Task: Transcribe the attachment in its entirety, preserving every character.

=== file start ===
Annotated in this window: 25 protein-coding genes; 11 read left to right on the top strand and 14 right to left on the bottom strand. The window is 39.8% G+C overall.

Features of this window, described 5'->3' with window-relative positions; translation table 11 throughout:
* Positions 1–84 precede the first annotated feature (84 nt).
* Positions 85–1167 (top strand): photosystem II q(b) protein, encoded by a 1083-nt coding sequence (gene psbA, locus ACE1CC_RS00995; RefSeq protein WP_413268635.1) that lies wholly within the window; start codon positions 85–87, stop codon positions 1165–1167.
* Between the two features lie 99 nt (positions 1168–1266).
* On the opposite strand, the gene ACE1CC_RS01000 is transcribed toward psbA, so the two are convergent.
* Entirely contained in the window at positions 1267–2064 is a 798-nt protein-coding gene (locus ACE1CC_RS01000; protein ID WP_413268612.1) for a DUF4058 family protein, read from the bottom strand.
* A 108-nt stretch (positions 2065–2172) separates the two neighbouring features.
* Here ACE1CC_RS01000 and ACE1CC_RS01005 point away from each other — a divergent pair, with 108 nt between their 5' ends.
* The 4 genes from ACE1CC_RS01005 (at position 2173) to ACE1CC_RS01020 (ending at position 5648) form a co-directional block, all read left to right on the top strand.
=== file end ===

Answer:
Annotated in this window: 25 protein-coding genes; 11 read left to right on the top strand and 14 right to left on the bottom strand. The window is 39.8% G+C overall.

Features of this window, described 5'->3' with window-relative positions; translation table 11 throughout:
* Positions 1–84 precede the first annotated feature (84 nt).
* Positions 85–1167 (top strand): photosystem II q(b) protein, encoded by a 1083-nt coding sequence (gene psbA, locus ACE1CC_RS00995; RefSeq protein WP_413268635.1) that lies wholly within the window; start codon positions 85–87, stop codon positions 1165–1167.
* Between the two features lie 99 nt (positions 1168–1266).
* On the opposite strand, the gene ACE1CC_RS01000 is transcribed toward psbA, so the two are convergent.
* Entirely contained in the window at positions 1267–2064 is a 798-nt protein-coding gene (locus ACE1CC_RS01000; protein ID WP_413268612.1) for a DUF4058 family protein, read from the bottom strand.
* A 108-nt stretch (positions 2065–2172) separates the two neighbouring features.
* Here ACE1CC_RS01000 and ACE1CC_RS01005 point away from each other — a divergent pair, with 108 nt between their 5' ends.
* The 4 genes from ACE1CC_RS01005 (at position 2173) to ACE1CC_RS01020 (ending at position 5648) form a co-directional block, all read left to right on the top strand.